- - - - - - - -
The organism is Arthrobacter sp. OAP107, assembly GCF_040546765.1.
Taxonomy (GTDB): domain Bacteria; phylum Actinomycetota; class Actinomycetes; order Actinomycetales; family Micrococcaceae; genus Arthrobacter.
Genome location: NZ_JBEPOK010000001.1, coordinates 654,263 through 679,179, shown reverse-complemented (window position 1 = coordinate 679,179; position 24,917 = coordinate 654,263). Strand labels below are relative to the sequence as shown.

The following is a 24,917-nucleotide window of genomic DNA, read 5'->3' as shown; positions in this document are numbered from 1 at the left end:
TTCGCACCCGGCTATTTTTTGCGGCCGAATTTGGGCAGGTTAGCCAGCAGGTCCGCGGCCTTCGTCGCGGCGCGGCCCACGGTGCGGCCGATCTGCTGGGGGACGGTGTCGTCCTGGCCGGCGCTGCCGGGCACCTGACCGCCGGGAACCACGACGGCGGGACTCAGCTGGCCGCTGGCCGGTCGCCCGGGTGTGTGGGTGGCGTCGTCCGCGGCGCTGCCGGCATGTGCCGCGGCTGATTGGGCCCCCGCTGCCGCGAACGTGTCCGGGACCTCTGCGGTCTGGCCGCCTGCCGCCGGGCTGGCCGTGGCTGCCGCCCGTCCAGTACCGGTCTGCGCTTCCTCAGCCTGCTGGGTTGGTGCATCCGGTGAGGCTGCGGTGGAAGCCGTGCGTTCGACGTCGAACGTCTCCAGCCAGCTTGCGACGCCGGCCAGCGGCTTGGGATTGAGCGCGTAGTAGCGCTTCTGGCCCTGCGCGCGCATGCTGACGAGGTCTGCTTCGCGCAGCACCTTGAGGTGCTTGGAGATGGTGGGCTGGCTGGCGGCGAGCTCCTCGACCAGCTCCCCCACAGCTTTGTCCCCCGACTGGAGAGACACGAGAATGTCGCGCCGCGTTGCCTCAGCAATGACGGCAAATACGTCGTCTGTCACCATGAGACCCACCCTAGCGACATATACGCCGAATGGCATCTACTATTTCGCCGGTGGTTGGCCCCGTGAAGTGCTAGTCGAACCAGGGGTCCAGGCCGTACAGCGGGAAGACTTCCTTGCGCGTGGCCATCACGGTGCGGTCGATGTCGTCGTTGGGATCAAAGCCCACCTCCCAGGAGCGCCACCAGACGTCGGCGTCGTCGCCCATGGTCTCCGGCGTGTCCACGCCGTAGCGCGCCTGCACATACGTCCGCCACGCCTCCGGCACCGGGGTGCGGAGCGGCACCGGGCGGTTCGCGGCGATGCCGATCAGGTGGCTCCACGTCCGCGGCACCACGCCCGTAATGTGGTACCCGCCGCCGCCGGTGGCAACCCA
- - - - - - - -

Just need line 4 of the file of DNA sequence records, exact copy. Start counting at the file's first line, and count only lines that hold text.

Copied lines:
The following is a 24,917-nucleotide window of genomic DNA, read 5'->3' as shown; positions in this document are numbered from 1 at the left end: